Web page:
Can Roma make up for naive tactical approach in second leg vs. Liverpool?

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Jurgen Klopp outcoached Eusebio Di Francesco Liverpool’s Champions League semifinal first leg against <a class="link rapid-noclick-resp" href="/soccer/teams/roma/" data-ylk="slk:Roma">Roma</a>, and as a result has a huge advantage heading into the second. (Getty)
Jurgen Klopp outcoached Eusebio Di Francesco Liverpool’s Champions League semifinal first leg against Roma, and as a result has a huge advantage heading into the second. (Getty)

It was not quite unprecedented. Not quite unfathomable. But rarely has the UEFA Champions League seen anything like it saw Tuesday night at Anfield.

Not since 1995 had it seen five goals from a single team in a single game this late in the competition. Rarely has one semifinalist appeared so dominant. Rarely has another semifinalist looked so inadequate. Rarely has a semifinal tie been decided in 70 minutes.

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Thanks to two late goals in leg No. 1 of semifinal No. 1, Roma has life. But only a bit of life. FiveThirtyEight gives Liverpool a 94 percent chance to advance to the Champions League final. The tie isn’t over. But it’s pretty darn close.

And it’s close to over because Roma manager Eusebio Di Francesco set his side up to fail.

He approached Tuesday’s match with needless desperation, like a second leg in which his side needed to undo a three-goal deficit. Because he did, that’s precisely the position he finds himself in for the second straight round. And this time, there’ll be no comeback. There’ll be no miracle. Because Liverpool isn’t Barcelona.

That’s one of a few things Di Francesco inexplicably failed to understand in preparing for Tuesday’s game. Or so it seemed.

Di Francesco essentially copied his approach from that memorable Barca game two weeks ago, the 3-0 victory that the Eternal City will remember for eternity. And on the surface, a manager staying true to what has worked in the past is understandable, if not laudable.

But this was a strange type of proactive approach. Because it was initially a reactive approach. Prior to the Barcelona second leg, Roma had played a three-man defense approximately zero times all season. It was a system – with its high defensive line, aggressive wingbacks and active press – designed to overwhelm a conservative Barca team with no vertical threats.

Liverpool, though, is the anti-Barca in so many ways. First of all, it has pace up top. Second, it plays a front three rather than a front two.

Against Barcelona, one of Roma’s back three – Juan Jesus, Kostas Manolas and Federico Fazio – could follow Lionel Messi or Luis Suarez into midfield and attempt to cut out passes, with the knowledge that the other two of the three had a numerical advantage behind them. They had cover, and therefore security.

Against Liverpool, that wasn’t the case. If Manolas challenged Roberto Firmino and lost out – like he did at the beginning of Liverpool’s 50-minute barrage – suddenly the lead-footed Fazio was isolated against the lightning-quick Sadio Mane. That’s a recipe for disaster:


Roma’s only hope was to stop the counterattacks and quick-strike balls over the top at source. And for 20 minutes, it did that relatively well.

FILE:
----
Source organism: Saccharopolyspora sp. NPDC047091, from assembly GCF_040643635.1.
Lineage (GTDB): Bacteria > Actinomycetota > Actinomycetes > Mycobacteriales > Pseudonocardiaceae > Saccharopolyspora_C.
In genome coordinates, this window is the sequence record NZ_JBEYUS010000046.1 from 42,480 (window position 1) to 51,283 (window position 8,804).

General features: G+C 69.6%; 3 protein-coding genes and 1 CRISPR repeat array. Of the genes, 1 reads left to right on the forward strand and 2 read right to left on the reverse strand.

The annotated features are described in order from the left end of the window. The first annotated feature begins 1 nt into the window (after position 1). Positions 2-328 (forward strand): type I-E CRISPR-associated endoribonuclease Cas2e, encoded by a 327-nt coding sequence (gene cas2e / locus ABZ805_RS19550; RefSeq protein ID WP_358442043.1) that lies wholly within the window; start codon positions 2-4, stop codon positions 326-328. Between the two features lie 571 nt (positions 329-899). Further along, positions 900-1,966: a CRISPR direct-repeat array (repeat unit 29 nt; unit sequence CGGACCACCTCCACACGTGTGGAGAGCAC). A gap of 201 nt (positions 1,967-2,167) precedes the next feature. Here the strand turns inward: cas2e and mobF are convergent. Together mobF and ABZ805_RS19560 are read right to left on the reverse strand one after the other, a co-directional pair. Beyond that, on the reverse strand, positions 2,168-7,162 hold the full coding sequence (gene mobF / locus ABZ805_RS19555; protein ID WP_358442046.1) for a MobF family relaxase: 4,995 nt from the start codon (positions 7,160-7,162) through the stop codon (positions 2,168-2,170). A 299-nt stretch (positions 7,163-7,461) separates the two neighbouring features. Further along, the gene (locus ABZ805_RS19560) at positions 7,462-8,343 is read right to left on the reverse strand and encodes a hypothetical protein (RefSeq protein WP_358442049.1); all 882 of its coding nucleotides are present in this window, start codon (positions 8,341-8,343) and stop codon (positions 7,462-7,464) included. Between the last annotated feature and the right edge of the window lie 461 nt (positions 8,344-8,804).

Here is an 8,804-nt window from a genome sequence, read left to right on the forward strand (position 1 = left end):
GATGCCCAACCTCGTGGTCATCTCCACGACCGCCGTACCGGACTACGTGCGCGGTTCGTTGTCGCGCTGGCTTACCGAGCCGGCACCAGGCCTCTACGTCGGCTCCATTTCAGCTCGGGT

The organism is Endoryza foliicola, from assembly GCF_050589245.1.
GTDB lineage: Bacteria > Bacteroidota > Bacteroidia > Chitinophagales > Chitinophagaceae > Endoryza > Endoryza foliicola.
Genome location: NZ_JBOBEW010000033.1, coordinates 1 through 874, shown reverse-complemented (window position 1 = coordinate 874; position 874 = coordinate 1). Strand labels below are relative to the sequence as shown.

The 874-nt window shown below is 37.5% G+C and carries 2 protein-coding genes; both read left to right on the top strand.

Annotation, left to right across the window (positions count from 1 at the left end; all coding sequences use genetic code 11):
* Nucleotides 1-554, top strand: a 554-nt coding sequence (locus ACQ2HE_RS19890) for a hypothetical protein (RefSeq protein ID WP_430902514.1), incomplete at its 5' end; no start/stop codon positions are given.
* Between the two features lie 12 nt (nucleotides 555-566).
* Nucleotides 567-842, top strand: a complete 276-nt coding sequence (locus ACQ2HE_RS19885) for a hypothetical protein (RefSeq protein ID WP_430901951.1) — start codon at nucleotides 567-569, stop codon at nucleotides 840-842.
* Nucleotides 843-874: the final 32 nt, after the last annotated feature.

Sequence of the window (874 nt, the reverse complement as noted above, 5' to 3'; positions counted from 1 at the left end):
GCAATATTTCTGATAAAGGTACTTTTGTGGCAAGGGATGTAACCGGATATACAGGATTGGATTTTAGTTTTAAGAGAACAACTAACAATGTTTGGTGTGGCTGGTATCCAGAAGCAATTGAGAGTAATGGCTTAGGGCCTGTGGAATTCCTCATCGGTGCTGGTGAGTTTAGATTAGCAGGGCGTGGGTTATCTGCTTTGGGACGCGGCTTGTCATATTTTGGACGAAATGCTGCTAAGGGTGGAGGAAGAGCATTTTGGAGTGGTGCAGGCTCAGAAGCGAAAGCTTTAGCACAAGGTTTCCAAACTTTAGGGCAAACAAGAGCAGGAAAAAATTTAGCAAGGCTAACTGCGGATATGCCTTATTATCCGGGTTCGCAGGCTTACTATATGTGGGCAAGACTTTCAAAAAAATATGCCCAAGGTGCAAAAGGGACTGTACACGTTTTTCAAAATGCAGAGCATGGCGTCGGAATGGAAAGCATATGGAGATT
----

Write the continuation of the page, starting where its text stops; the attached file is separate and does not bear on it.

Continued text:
But Di Francesco’s expectation that his midfielders would be able to maintain constant pressure on the ball for 90 minutes was completely unrealistic. Around the 25th minute, pressure waned, and the floodgates opened:


Never mind numerical advantages. Put Fazio and his defensive colleagues near the halfway line with space behind them, and chances are they aren’t going to be able to cope with the speed of Liverpool’s attackers. For the second goal, Mohamed Salah simply outran Fazio and Jesus after Manolas’ soft attempt at a tackle on Firmino:


The thought coming into the game was that, either by playing a standard back four or via cautionary instructions, Di Francesco had to rein in his fullbacks/wingbacks. He did neither, and that’s part of the reason Salah, Firmino and Mane had so much joy going forward. Why did Salah have the space to unleash a near-perfect shot in the 36th minute?

Because when Roma lost the ball in its defensive half, Aleksandar Kolarov was in a left winger’s position:

(Screenshot: Fox Soccer on Twitter)
(Screenshot: Fox Soccer on Twitter)

Roma took unnecessary risks. And by staying true to its style – but in a still relatively new formation – it played right into Liverpool’s hands.

Now it will have to take those same risks in the second leg. It will need a repeat of that magical night at the Stadio Olimpico two weeks ago. Naturally, you’d think, Di Francesco might replicate the approach from the quarterfinal second leg in an attempt to replicate the result.

The problem, of course, is that he already did that Tuesday. Liverpool proved, emphatically, that it was a foolish approach. And there’s no reason the Reds couldn’t do similarly next Wednesday.

Di Francesco, with his naive first-leg gameplan, backed himself into a corner. Now he has little choice but to risk embarrassment once again. And chances are he’ll get embarrassed again.

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Henry Bushnell covers global soccer for Yahoo Sports. Have a tip? Question? Comment? Email him at henrydbushnell@gmail.com, or follow him on Twitter @HenryBushnell, and on Facebook.

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